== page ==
Safety: Pedestrian safety

  • Regularly walking short distances with young children (e.g. to the park, to child care or school) provides opportunity to include physical activity and encourages a healthy lifestyle. It is also a great way to teach and develop the road safety skills children need to become safe and independent road users. 

    Each child develops the skills and experience to be safe around traffic at a different age – usually, this is around nine to 13 years old. It can be hard to tell when your child is ready for independent travel, but there are some important skills (e.g. judging the speed and distance of oncoming traffic) they need to have before they can walk, ride or scoot without an adult.

    You play a key role in teaching your children about road safety and should always set a positive example.

    How to be road safe

    Regardless of your child’s age or experience, to cross a road safely they should be taught to:

    • Stop at the kerb, not on the road.
    • Look in all directions for approaching traffic.
    • Listen for anything coming.
    • Think about if it is safe to cross the road.

    Whenever possible, use a marked crossing and teach your child to only cross with the green man – do not start crossing if lights have changed to blinking red.

    Children should never cross the street from between parked cars – they can’t see oncoming traffic, and a child’s low height means drivers can’t see them.

    Generally, children under nine years should always cross the street with an adult. Hold your child’s hand when walking near traffic (e.g. on the street, in car parks and near public transport).

    Independent travel

    Observe your child’s road-crossing behaviour to determine whether they are ready to be an independent pedestrian. Look at how they go about choosing a safe place to cross, how thoroughly they scan for traffic and how directly they cross the road. Ensure your child:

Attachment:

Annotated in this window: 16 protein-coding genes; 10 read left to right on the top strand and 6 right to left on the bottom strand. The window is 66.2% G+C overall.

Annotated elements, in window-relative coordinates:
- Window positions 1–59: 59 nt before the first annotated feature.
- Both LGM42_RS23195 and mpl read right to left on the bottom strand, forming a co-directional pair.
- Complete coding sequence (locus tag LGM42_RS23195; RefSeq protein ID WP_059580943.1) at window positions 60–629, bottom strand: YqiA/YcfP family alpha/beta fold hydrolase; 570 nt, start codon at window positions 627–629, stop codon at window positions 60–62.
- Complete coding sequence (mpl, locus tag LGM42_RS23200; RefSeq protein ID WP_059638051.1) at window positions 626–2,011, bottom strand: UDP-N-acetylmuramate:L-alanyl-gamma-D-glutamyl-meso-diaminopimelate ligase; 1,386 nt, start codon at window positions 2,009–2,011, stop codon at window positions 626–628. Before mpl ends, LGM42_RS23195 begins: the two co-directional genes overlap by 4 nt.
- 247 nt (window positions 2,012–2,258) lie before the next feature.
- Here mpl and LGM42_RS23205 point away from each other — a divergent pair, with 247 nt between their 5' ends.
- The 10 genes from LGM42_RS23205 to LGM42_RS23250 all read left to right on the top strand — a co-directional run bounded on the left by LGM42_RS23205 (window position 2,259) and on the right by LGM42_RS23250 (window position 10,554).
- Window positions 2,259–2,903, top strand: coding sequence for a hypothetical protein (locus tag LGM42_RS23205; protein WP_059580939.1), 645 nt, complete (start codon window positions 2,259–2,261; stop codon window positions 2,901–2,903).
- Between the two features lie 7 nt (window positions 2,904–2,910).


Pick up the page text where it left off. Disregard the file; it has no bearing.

• looks thoroughly for traffic, no matter how quiet the road may seem
    • uses controlled crossings whenever possible, even if this means walking further
    • knows the safest route to take to and from school
    • wears or carries something bright so they can be easily seen, especially if they will be travelling in the dark.

    Travelling to and from school

    Regularly walking to school with your child will help them develop the skills they need to begin to travel to school on their own. Walking regularly with your child can also help them become familiar with their local area and learn the safest and most direct route to get home.

    • Children learn by example – model good road safety and always cross at crossings.
    • Talk through pedestrian safety when walking with your child – describing your thought process will help your child learn when and why it is safe to cross a road.
    • Avoid distractions – teach children to put away phones and other devices when walking near roads and traffic.
    • When your child is ready to travel on their own, make a plan with them about possible strategies they can use in certain situations if something goes wrong (e.g. they get lost, they or a sibling gets injured, a stranger approaches them).

    Benefits of walking to school

    Research shows families drive their children to school because they feel it is a safe form of transport, that walking takes too long, and that driving is convenient and fits in best with the family schedule. 

    Walking to school has many benefits, and you should consider these when planning your school pick-ups and drop offs. Benefits include:

    • knowledge and experience of road travel and pedestrian safety
    • increased confidence and self-esteem
    • ability to get around the neighbourhood independently (e.g. to a friend’s place)
    • development of problem-solving skills
    • time to connect with your child
    • reducing environmental footprint (compared with driving to school)
    • saving money (cost of petrol or public transport).

    Even if you live far away from the school, walking can be combined with public transport, or a drive only part of the way.

    National guidelines suggest primary-school-aged children need 60 minutes of moderate physical activity every day (e.g. brisk walking or cycling). Walking to school keeps children active and encourages a healthy lifestyle, which can reduce their risk of obesity and type 2 diabetes.

    Driveway safety